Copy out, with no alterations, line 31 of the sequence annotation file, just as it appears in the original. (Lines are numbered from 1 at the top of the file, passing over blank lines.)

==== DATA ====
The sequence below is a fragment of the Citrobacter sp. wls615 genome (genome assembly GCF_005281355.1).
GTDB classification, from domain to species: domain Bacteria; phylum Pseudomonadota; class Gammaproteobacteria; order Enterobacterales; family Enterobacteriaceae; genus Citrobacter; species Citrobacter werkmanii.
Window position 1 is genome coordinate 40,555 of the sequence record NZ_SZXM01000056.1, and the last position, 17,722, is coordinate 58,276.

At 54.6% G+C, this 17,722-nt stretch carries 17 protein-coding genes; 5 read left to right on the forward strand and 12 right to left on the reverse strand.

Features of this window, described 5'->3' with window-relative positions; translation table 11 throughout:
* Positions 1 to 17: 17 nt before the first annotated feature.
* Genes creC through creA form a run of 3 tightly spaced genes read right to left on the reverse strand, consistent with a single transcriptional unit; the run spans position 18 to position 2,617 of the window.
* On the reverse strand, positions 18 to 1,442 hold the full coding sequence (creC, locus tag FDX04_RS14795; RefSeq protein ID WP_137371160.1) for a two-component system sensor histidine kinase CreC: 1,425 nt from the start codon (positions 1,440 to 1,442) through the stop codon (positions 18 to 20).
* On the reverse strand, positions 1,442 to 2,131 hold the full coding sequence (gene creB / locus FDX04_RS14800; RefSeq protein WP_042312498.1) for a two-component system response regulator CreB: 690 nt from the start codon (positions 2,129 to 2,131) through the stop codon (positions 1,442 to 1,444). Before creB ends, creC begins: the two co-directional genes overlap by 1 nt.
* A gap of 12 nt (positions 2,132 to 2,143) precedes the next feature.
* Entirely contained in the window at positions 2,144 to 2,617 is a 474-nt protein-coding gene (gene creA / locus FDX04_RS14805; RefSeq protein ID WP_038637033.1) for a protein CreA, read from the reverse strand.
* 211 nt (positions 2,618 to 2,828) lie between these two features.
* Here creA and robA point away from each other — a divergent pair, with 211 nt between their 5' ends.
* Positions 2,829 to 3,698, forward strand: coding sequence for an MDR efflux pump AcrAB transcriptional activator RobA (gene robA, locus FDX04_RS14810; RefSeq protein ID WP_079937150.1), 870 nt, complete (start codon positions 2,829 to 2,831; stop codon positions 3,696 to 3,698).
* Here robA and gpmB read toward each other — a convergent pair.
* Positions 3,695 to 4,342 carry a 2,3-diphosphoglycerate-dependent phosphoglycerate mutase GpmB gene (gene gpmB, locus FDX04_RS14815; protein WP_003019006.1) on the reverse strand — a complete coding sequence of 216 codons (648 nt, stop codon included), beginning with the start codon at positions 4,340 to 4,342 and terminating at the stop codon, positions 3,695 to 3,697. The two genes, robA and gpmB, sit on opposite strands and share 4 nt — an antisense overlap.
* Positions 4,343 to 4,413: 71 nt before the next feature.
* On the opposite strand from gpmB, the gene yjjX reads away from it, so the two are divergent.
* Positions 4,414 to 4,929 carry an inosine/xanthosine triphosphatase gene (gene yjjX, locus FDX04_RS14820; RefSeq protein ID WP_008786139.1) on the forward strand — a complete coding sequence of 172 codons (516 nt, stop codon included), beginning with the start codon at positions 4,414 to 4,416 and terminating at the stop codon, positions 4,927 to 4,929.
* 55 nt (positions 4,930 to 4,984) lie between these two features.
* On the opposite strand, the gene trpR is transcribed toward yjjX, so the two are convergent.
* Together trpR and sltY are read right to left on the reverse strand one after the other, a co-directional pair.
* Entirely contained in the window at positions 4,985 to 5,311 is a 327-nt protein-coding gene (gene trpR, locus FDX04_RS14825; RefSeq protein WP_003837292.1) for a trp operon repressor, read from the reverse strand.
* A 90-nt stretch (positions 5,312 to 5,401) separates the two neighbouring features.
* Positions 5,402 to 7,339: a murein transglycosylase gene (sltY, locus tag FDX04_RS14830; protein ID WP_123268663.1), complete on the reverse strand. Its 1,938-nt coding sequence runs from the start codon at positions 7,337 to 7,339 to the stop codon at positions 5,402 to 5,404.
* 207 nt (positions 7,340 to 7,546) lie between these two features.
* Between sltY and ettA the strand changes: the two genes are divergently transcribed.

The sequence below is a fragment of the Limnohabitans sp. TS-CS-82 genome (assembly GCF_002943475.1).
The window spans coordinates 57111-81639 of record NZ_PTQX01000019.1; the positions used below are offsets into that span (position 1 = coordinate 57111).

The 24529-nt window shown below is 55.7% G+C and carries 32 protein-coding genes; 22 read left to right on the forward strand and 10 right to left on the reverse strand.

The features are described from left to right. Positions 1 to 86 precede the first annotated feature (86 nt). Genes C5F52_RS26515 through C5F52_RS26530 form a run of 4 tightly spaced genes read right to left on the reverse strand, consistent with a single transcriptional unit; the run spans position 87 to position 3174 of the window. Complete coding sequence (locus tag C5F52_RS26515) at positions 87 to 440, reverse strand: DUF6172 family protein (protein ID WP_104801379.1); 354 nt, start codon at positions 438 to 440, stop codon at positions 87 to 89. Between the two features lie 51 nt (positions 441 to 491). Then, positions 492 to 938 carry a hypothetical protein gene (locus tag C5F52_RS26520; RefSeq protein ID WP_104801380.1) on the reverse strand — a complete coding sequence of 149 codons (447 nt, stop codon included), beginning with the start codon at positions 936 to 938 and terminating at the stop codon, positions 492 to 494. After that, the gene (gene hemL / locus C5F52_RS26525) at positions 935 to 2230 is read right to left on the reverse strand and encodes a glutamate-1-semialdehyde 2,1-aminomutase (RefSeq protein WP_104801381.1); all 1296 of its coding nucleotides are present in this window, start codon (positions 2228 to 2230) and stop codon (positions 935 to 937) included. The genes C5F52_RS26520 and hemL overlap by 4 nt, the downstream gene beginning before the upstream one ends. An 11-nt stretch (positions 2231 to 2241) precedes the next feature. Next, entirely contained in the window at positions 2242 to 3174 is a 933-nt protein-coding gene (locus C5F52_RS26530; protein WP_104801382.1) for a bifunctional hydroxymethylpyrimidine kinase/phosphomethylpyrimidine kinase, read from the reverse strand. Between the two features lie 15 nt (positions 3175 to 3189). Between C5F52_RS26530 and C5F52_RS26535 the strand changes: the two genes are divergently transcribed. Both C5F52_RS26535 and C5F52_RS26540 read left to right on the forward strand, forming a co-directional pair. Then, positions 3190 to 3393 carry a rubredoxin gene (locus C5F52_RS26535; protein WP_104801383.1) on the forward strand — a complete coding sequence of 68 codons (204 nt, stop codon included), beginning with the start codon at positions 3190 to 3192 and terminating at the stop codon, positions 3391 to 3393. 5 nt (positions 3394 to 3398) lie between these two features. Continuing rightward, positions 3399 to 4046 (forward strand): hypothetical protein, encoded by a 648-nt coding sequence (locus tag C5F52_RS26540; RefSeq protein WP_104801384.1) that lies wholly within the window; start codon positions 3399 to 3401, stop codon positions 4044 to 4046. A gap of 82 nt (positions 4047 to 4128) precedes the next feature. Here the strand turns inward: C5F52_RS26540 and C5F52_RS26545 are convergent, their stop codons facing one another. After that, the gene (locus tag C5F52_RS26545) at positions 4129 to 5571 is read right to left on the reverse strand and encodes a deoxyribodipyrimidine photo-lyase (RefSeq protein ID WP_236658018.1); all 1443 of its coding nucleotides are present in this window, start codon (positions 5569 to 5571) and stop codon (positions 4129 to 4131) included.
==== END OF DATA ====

The features are described from left to right. Positions 1 to 86 precede the first annotated feature (86 nt). Genes C5F52_RS26515 through C5F52_RS26530 form a run of 4 tightly spaced genes read right to left on the reverse strand, consistent with a single transcriptional unit; the run spans position 87 to position 3174 of the window. Complete coding sequence (locus tag C5F52_RS26515) at positions 87 to 440, reverse strand: DUF6172 family protein (protein ID WP_104801379.1); 354 nt, start codon at positions 438 to 440, stop codon at positions 87 to 89. Between the two features lie 51 nt (positions 441 to 491). Then, positions 492 to 938 carry a hypothetical protein gene (locus tag C5F52_RS26520; RefSeq protein ID WP_104801380.1) on the reverse strand — a complete coding sequence of 149 codons (447 nt, stop codon included), beginning with the start codon at positions 936 to 938 and terminating at the stop codon, positions 492 to 494. After that, the gene (gene hemL / locus C5F52_RS26525) at positions 935 to 2230 is read right to left on the reverse strand and encodes a glutamate-1-semialdehyde 2,1-aminomutase (RefSeq protein WP_104801381.1); all 1296 of its coding nucleotides are present in this window, start codon (positions 2228 to 2230) and stop codon (positions 935 to 937) included. The genes C5F52_RS26520 and hemL overlap by 4 nt, the downstream gene beginning before the upstream one ends. An 11-nt stretch (positions 2231 to 2241) precedes the next feature. Next, entirely contained in the window at positions 2242 to 3174 is a 933-nt protein-coding gene (locus C5F52_RS26530; protein WP_104801382.1) for a bifunctional hydroxymethylpyrimidine kinase/phosphomethylpyrimidine kinase, read from the reverse strand. Between the two features lie 15 nt (positions 3175 to 3189). Between C5F52_RS26530 and C5F52_RS26535 the strand changes: the two genes are divergently transcribed. Both C5F52_RS26535 and C5F52_RS26540 read left to right on the forward strand, forming a co-directional pair. Then, positions 3190 to 3393 carry a rubredoxin gene (locus C5F52_RS26535; protein WP_104801383.1) on the forward strand — a complete coding sequence of 68 codons (204 nt, stop codon included), beginning with the start codon at positions 3190 to 3192 and terminating at the stop codon, positions 3391 to 3393. 5 nt (positions 3394 to 3398) lie between these two features. Continuing rightward, positions 3399 to 4046 (forward strand): hypothetical protein, encoded by a 648-nt coding sequence (locus tag C5F52_RS26540; RefSeq protein WP_104801384.1) that lies wholly within the window; start codon positions 3399 to 3401, stop codon positions 4044 to 4046. A gap of 82 nt (positions 4047 to 4128) precedes the next feature. Here the strand turns inward: C5F52_RS26540 and C5F52_RS26545 are convergent, their stop codons facing one another. After that, the gene (locus tag C5F52_RS26545) at positions 4129 to 5571 is read right to left on the reverse strand and encodes a deoxyribodipyrimidine photo-lyase (RefSeq protein ID WP_236658018.1); all 1443 of its coding nucleotides are present in this window, start codon (positions 5569 to 5571) and stop codon (positions 4129 to 4131) included.